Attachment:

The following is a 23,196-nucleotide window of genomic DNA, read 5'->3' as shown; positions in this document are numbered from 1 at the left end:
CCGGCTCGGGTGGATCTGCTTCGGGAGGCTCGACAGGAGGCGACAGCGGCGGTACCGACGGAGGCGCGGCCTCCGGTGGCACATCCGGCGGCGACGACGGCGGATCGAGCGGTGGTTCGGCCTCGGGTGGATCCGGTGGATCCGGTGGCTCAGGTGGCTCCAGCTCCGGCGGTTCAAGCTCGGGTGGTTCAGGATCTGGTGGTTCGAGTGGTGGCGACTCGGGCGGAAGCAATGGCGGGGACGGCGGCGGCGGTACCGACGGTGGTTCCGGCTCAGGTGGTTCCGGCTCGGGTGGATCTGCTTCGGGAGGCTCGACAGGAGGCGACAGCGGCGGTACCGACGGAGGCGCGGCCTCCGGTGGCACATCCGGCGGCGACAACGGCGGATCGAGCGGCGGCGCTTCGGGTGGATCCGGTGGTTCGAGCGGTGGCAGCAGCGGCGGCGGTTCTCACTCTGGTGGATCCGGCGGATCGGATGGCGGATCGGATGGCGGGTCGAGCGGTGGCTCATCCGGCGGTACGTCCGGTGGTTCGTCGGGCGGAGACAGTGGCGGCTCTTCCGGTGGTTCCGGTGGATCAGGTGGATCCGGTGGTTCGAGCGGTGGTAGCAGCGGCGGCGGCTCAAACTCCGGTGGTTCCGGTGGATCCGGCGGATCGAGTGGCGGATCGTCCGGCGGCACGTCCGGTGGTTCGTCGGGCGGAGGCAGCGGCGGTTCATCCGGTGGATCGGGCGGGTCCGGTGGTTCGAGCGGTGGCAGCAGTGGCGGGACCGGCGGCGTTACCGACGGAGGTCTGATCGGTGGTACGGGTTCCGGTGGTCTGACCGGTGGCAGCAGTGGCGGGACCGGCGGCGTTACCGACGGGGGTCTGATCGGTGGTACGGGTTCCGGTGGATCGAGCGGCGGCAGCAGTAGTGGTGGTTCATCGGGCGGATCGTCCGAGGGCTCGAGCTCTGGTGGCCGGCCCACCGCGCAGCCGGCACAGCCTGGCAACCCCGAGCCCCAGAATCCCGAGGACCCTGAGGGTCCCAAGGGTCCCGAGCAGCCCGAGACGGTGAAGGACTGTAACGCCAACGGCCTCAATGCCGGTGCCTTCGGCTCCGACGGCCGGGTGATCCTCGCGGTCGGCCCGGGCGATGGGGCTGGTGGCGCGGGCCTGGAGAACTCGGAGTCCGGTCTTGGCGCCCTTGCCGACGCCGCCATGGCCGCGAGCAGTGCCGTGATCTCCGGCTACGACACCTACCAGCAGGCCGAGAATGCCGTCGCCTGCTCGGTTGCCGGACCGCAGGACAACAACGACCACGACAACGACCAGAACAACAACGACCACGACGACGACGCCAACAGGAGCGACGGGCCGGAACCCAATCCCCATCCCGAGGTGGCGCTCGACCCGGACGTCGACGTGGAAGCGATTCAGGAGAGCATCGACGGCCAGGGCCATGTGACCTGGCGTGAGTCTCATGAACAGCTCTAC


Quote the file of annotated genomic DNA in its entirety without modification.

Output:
The following is a 23,196-nucleotide window of genomic DNA, read 5'->3' as shown; positions in this document are numbered from 1 at the left end:
CCGGCTCGGGTGGATCTGCTTCGGGAGGCTCGACAGGAGGCGACAGCGGCGGTACCGACGGAGGCGCGGCCTCCGGTGGCACATCCGGCGGCGACGACGGCGGATCGAGCGGTGGTTCGGCCTCGGGTGGATCCGGTGGATCCGGTGGCTCAGGTGGCTCCAGCTCCGGCGGTTCAAGCTCGGGTGGTTCAGGATCTGGTGGTTCGAGTGGTGGCGACTCGGGCGGAAGCAATGGCGGGGACGGCGGCGGCGGTACCGACGGTGGTTCCGGCTCAGGTGGTTCCGGCTCGGGTGGATCTGCTTCGGGAGGCTCGACAGGAGGCGACAGCGGCGGTACCGACGGAGGCGCGGCCTCCGGTGGCACATCCGGCGGCGACAACGGCGGATCGAGCGGCGGCGCTTCGGGTGGATCCGGTGGTTCGAGCGGTGGCAGCAGCGGCGGCGGTTCTCACTCTGGTGGATCCGGCGGATCGGATGGCGGATCGGATGGCGGGTCGAGCGGTGGCTCATCCGGCGGTACGTCCGGTGGTTCGTCGGGCGGAGACAGTGGCGGCTCTTCCGGTGGTTCCGGTGGATCAGGTGGATCCGGTGGTTCGAGCGGTGGTAGCAGCGGCGGCGGCTCAAACTCCGGTGGTTCCGGTGGATCCGGCGGATCGAGTGGCGGATCGTCCGGCGGCACGTCCGGTGGTTCGTCGGGCGGAGGCAGCGGCGGTTCATCCGGTGGATCGGGCGGGTCCGGTGGTTCGAGCGGTGGCAGCAGTGGCGGGACCGGCGGCGTTACCGACGGAGGTCTGATCGGTGGTACGGGTTCCGGTGGTCTGACCGGTGGCAGCAGTGGCGGGACCGGCGGCGTTACCGACGGGGGTCTGATCGGTGGTACGGGTTCCGGTGGATCGAGCGGCGGCAGCAGTAGTGGTGGTTCATCGGGCGGATCGTCCGAGGGCTCGAGCTCTGGTGGCCGGCCCACCGCGCAGCCGGCACAGCCTGGCAACCCCGAGCCCCAGAATCCCGAGGACCCTGAGGGTCCCAAGGGTCCCGAGCAGCCCGAGACGGTGAAGGACTGTAACGCCAACGGCCTCAATGCCGGTGCCTTCGGCTCCGACGGCCGGGTGATCCTCGCGGTCGGCCCGGGCGATGGGGCTGGTGGCGCGGGCCTGGAGAACTCGGAGTCCGGTCTTGGCGCCCTTGCCGACGCCGCCATGGCCGCGAGCAGTGCCGTGATCTCCGGCTACGACACCTACCAGCAGGCCGAGAATGCCGTCGCCTGCTCGGTTGCCGGACCGCAGGACAACAACGACCACGACAACGACCAGAACAACAACGACCACGACGACGACGCCAACAGGAGCGACGGGCCGGAACCCAATCCCCATCCCGAGGTGGCGCTCGACCCGGACGTCGACGTGGAAGCGATTCAGGAGAGCATCGACGGCCAGGGCCATGTGACCTGGCGTGAGTCTCATGAACAGCTCTAC